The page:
Why Mud Sucks
Five reasons mud driving is the worst thing you can do with your 4X4 Off-road driving means a lot of different things to a lot of different people. For some it’s the pure isolation touring …
Five reasons mud driving is the worst thing you can do with your 4X4
Off-road driving means a lot of different things to a lot of different people. For some it’s the pure isolation touring provides. Travelling thousands of kilometres just to find that piece of untouched beauty. For others, it’s the technical challenge of rocks – travelling barely more than a few kilometres in a full day but testing their vehicle and their skills. Some find a 4X4 gives them the freedom to get away with the family for some quality bonding time, while others use it as an escape from society completely. Then there’s the mud drivers. They’re an odd bunch, and fortunately mostly comprised of those who are too new to know better. But putting it politely, mud is a bit like that creepy uncle who always turns up at holidays asking if you’ve seen his latest magic trick before stealing Dad’s wallet. It’s an unavoidable part of life, but one we’d all be far better off without. Look, sometimes there’s no choice but to drive straight through… but if it asks you to sit on its lap you’re better off high-tailing it out of there.
It wrecks your 4X4
If you caught someone spreading an acidic paste over your 4X4, you’d be livid… but that’s essentially what mud is. It might just look like a bit of wet dirt (or dirty water, depending on how thick it is), but mud itself isn’t that simple. It’s a slurry of small abrasive particles that will literally rub right through your protective paint, then trap moisture against the exposed metal underneath quickly leading to rust. Now imagine that paste making its way through the paper gaskets in your drivetrain and then into components like wheel bearings, gearbox outputs and uni joints. And to think, some people do this for fun!
It wrecks the tracks
It’s no secret how difficult it can be in the second spot of the convoy. The first vehicle often gets a clean run through, skating across the top of slippery terrain and taking with it the semi-solid upper crust. The following 4WD is then forced to push its way through the lower layers of sludge and filth, ripping the track up and creating low points everywhere the wheels spin. These low points continue to pool water and deteriorate until what was once a flat section of track becomes eroded to a series of deep ruts impassable by all but the most modified.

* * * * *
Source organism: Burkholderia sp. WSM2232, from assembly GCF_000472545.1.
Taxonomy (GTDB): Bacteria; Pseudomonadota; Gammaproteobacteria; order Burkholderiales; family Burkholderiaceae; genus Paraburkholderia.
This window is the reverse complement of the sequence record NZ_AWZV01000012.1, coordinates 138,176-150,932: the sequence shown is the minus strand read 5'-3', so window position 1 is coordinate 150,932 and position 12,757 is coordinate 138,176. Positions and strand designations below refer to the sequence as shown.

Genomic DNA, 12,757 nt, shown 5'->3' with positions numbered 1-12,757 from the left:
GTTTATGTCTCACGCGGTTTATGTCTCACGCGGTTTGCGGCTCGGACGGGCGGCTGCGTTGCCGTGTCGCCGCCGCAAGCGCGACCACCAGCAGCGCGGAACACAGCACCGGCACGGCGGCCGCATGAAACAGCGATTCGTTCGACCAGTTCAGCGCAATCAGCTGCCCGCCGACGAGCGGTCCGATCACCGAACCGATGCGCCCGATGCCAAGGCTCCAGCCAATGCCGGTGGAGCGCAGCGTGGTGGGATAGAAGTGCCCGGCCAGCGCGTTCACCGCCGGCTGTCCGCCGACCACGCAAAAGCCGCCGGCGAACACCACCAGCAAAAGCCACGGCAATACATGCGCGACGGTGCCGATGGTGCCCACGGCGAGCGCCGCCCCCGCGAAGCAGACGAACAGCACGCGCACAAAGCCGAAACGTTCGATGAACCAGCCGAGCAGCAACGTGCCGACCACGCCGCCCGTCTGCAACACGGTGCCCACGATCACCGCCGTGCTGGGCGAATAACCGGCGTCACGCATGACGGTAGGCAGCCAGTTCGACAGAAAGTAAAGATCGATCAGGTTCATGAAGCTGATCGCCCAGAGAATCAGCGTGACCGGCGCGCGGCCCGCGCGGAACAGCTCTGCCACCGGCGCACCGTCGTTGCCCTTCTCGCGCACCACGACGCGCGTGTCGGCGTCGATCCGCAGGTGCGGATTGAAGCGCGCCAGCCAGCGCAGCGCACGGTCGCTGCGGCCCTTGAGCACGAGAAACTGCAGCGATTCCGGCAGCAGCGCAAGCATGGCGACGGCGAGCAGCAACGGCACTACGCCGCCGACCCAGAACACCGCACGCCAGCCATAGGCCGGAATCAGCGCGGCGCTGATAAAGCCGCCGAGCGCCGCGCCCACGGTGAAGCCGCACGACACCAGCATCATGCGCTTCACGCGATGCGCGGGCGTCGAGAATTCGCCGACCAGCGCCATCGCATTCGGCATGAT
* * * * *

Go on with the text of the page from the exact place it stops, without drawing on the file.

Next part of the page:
It hangs around like a bad smell
If you’ve ever spent any time in the Outback you’d know how that red dust can seep in through every crack and cranny you could ever imagine. Months later you’ll still be finding it hidden in behind air vents and underneath interior trim. Mud is a little like that – except it hides underneath your 4X4 and all throughout the drivetrain and chassis. It’s near-on impossible to get access to and clean off; and even if you can, high-pressure washing only serves to push it through seals and gaskets. Long story short: If you’re driving your 4X4 through deep mud, expect to be reminded every time you work on it for years afterwards.
It makes us look like rednecks
There’s no denying we’re up against a pretty serious public relations issue. All across the country four-wheel drivers are seen as environmental vandals and hoons, despite generally being ardent environmentalists ourselves – you know, we actually get out there to appreciate it rather than trying to stop others from doing so while sitting behind a desk. We have the unfortunate image of a bunch of rednecks who spend their weekends out in the local mud pits, bouncing off the rev limiter and tearing the bush to shreds in the process. Don’t be the person who proves the stereotypes true.
It gets tracks closed
No matter which side of the track closure fence you sit on, there’s no denying budgetary constraints are a large cause of us getting locked out of the bush. Some factors like illegal dumpers and stolen cars are out of our hands, but track damage is something we can help mitigate. Most tracks throughout Australia aren’t there for recreational purposes; instead they serve as access tracks. When they get damaged due to erosion and vehicle movement, graders need to be called in to get them passable again… at great expense. By not going flat to the floor through mud when there’s an available bypass track that can be idled over, you’re doing your part to keep tracks open. And that’s more important than bragging rights.
This article was originally posted by Unsealed 4X4.